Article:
1. The narrative must begin with the incarceration and end when the incarceration ends.

2. Narrative space must only include places of incarceration and/or exile.

3. The narrator must be a hero. The hero is per definition male.

4. The narrative must include categories of characters defined as “others” with whom the narrator does not engage, to whom he cannot relate, and whom he does not provide with a complex or dynamic representation: a person of another nationality, ethnicity, and/or gender must be presented to the reader as the Other.

5. The narrator must be either innocent or caught in an unjust socioeconomic or corrupt ideological system.

6. The narrator must avoid the ethical concept of guilt in relation to his own “crime” or acts.

Out of these six demands, number 3 is the most problematic for a woman writing about her experiences in prison. The narrator in prison literature must be a hero and to be a hero you have to be a man. Since the man is a hero, the following three demands on my list, number 4-6, not only define the essential qualities required of the male narrator to make him the quintessential hero but also explain why such a flawed “narrator as hero” has received very little of the scorching criticism he needs. Instead of lingering on abstractions, let’s take a look at my two favorite examples of authors who use this problematic “narrator as hero” in Russian prison literature: Alexander Solzhenitsyn and Varlam Shalamov. And let’s compare them and their camp narratives with Piper Kerman and her “narrator as woman” (because she cannot produce a hero and the female version of it, “heroine,” smacks of unnecessary eroticism).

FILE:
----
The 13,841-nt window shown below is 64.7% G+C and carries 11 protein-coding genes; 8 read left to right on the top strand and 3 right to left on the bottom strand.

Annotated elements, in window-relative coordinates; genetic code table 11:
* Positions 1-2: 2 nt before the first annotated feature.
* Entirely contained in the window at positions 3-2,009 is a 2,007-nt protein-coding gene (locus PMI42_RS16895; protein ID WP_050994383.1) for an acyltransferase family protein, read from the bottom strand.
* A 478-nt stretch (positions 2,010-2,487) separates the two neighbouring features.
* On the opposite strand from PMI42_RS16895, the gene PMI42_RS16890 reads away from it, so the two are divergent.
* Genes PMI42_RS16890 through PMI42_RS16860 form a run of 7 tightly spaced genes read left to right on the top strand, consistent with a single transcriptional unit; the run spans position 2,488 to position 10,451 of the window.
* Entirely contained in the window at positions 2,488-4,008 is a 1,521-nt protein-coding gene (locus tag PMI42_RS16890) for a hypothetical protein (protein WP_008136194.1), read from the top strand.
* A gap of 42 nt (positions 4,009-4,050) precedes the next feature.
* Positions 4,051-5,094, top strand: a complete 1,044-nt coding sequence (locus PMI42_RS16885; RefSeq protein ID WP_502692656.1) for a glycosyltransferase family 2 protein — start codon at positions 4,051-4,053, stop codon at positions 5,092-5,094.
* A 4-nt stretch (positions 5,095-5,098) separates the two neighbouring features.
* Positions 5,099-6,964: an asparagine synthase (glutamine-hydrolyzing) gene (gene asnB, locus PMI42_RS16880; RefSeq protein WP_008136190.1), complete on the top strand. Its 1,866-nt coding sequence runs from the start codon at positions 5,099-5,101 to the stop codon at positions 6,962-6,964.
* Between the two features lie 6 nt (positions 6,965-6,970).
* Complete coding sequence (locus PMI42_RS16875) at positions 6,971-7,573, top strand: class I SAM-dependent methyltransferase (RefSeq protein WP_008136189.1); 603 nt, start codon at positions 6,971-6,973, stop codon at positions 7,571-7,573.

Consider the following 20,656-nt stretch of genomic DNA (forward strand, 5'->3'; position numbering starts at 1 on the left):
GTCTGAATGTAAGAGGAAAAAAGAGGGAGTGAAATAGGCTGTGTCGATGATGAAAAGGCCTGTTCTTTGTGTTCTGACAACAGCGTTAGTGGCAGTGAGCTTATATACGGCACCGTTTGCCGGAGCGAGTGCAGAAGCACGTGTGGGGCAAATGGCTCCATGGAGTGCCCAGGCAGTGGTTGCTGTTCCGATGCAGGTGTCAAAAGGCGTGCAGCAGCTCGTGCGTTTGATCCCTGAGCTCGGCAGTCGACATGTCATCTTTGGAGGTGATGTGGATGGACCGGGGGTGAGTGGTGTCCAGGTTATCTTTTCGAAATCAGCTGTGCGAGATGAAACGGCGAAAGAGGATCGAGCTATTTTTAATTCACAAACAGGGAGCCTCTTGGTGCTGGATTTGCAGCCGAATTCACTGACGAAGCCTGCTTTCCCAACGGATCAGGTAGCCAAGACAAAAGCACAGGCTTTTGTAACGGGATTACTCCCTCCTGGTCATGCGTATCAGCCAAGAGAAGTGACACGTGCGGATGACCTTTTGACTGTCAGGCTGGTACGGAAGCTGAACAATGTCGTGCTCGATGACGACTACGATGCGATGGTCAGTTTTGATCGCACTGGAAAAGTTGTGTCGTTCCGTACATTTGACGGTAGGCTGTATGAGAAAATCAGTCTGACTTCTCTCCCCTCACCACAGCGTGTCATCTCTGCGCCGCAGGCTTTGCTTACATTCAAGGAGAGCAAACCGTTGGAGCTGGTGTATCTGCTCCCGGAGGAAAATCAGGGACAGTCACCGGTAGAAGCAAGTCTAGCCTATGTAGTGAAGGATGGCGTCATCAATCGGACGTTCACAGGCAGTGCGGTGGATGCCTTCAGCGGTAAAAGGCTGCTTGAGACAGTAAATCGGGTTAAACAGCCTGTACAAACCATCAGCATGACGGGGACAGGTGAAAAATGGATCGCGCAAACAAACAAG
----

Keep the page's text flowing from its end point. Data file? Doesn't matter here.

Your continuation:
1. The narrative must begin with the incarceration and end when the incarceration ends.